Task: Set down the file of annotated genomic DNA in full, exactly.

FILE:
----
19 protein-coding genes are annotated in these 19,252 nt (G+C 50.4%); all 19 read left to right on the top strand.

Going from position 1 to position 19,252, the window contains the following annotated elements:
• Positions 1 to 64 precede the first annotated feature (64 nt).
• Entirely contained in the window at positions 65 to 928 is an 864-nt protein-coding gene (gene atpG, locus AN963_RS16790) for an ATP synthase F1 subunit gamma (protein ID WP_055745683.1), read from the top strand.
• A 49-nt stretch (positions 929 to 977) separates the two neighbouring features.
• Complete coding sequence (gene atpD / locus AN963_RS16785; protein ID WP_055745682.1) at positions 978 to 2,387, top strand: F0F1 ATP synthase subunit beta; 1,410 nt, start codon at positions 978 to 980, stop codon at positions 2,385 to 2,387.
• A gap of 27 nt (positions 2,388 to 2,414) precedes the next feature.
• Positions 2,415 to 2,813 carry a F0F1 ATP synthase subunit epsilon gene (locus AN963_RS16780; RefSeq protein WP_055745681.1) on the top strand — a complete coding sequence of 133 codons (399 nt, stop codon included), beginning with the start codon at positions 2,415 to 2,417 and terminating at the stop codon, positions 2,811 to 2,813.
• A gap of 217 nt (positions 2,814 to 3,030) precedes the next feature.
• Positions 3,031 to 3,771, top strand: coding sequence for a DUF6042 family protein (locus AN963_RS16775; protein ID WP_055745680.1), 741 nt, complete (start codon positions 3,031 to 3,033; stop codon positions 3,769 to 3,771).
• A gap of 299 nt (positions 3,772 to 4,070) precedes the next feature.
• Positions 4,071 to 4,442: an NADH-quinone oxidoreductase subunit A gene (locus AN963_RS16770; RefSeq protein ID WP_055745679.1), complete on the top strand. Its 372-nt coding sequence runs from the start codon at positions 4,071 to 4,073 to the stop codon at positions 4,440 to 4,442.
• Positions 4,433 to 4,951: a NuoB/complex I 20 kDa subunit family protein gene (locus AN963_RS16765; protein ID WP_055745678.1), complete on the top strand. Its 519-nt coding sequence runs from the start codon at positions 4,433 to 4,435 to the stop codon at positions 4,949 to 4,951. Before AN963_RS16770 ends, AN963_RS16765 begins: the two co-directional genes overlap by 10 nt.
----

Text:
19 protein-coding genes are annotated in these 19,252 nt (G+C 50.4%); all 19 read left to right on the top strand.

Going from position 1 to position 19,252, the window contains the following annotated elements:
• Positions 1 to 64 precede the first annotated feature (64 nt).
• Entirely contained in the window at positions 65 to 928 is an 864-nt protein-coding gene (gene atpG, locus AN963_RS16790) for an ATP synthase F1 subunit gamma (protein ID WP_055745683.1), read from the top strand.
• A 49-nt stretch (positions 929 to 977) separates the two neighbouring features.
• Complete coding sequence (gene atpD / locus AN963_RS16785; protein ID WP_055745682.1) at positions 978 to 2,387, top strand: F0F1 ATP synthase subunit beta; 1,410 nt, start codon at positions 978 to 980, stop codon at positions 2,385 to 2,387.
• A gap of 27 nt (positions 2,388 to 2,414) precedes the next feature.
• Positions 2,415 to 2,813 carry a F0F1 ATP synthase subunit epsilon gene (locus AN963_RS16780; RefSeq protein WP_055745681.1) on the top strand — a complete coding sequence of 133 codons (399 nt, stop codon included), beginning with the start codon at positions 2,415 to 2,417 and terminating at the stop codon, positions 2,811 to 2,813.
• A gap of 217 nt (positions 2,814 to 3,030) precedes the next feature.
• Positions 3,031 to 3,771, top strand: coding sequence for a DUF6042 family protein (locus AN963_RS16775; protein ID WP_055745680.1), 741 nt, complete (start codon positions 3,031 to 3,033; stop codon positions 3,769 to 3,771).
• A gap of 299 nt (positions 3,772 to 4,070) precedes the next feature.
• Positions 4,071 to 4,442: an NADH-quinone oxidoreductase subunit A gene (locus AN963_RS16770; RefSeq protein ID WP_055745679.1), complete on the top strand. Its 372-nt coding sequence runs from the start codon at positions 4,071 to 4,073 to the stop codon at positions 4,440 to 4,442.
• Positions 4,433 to 4,951: a NuoB/complex I 20 kDa subunit family protein gene (locus AN963_RS16765; protein ID WP_055745678.1), complete on the top strand. Its 519-nt coding sequence runs from the start codon at positions 4,433 to 4,435 to the stop codon at positions 4,949 to 4,951. Before AN963_RS16770 ends, AN963_RS16765 begins: the two co-directional genes overlap by 10 nt.